Spokespeople for Playtex, as well as potential acquirers Johnson & Johnson, Kimberly-Clark Corp., Dial Corp., Procter & Gamble Co. and the Blackstone Group private equity fund declined to comment.
Deal done by May
Playtex said in November it is
Johnson & Johnson may be the candidate best suited to buy Playtex as a whole, since Playtex's core tampons and baby products businesses would fit into J&J's portfolio, said one analyst. But it would be difficult for any one buyer to make a fit of Playtex's full range of products, which also include Banana Boat suntan lotion and Woolite carpet cleaner. But while J&J's package goods brands have been healthy and growing, the company has focused acquisition activity in recent years on its health-care business.
While Kimberly-Clark would fit equally well with Playtex, the company's recent change in leadership and efforts to bounce back from flat sales and earnings growth would make the timing bad, the analyst said.
Antitrust issues for P&G
P&G could face steep antitrust hurdles in acquiring Playtex's tampon business. P&G Chairman-CEO A.G. Lafley has said repeatedly that P&G's focus for potential acquisitions would be in beauty and health care, plus smaller "tactical" deals in home care.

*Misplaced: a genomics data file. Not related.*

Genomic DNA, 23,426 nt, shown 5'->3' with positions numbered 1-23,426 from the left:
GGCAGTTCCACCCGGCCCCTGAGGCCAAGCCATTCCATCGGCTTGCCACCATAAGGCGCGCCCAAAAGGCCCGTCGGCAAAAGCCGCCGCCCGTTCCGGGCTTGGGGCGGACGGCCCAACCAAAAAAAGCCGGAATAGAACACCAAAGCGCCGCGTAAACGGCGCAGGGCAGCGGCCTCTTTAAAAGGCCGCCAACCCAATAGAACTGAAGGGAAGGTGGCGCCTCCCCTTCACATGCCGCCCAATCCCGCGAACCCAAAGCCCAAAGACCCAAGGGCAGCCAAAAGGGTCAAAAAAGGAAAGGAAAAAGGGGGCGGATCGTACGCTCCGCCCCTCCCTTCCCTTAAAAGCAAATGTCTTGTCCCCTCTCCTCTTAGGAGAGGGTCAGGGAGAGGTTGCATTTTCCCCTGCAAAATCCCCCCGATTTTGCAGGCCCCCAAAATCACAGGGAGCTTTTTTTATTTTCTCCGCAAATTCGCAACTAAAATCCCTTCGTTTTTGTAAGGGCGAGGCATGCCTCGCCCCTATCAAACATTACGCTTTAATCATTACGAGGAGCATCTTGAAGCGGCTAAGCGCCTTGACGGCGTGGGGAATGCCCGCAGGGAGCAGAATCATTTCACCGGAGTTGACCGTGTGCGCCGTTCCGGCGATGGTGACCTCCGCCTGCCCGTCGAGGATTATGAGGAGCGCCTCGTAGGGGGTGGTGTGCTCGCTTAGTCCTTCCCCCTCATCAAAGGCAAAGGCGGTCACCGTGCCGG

Dial Corp. Chairman-CEO Herb Baum in years past has mentioned Playtex as a hypothetical merger partner for Dial and has said more recently Dial is considering using its growing cash reserves to make small acquisitions that complement its existing personal- and laundry-care businesses. Buying Playtex would exhaust all of Dial's cash and require taking on debt Mr. Baum has worked hard to pay down over the past two years.
Playtex's debt: $850 million
Any acquirer of Playtex as a whole would need to take on its $850 million in debt in addition to paying a premium to its roughly $475 million market capitalization. That would amount to more than nine times Playtex's 2002 cash flow, a multiple considered rich by industry standards.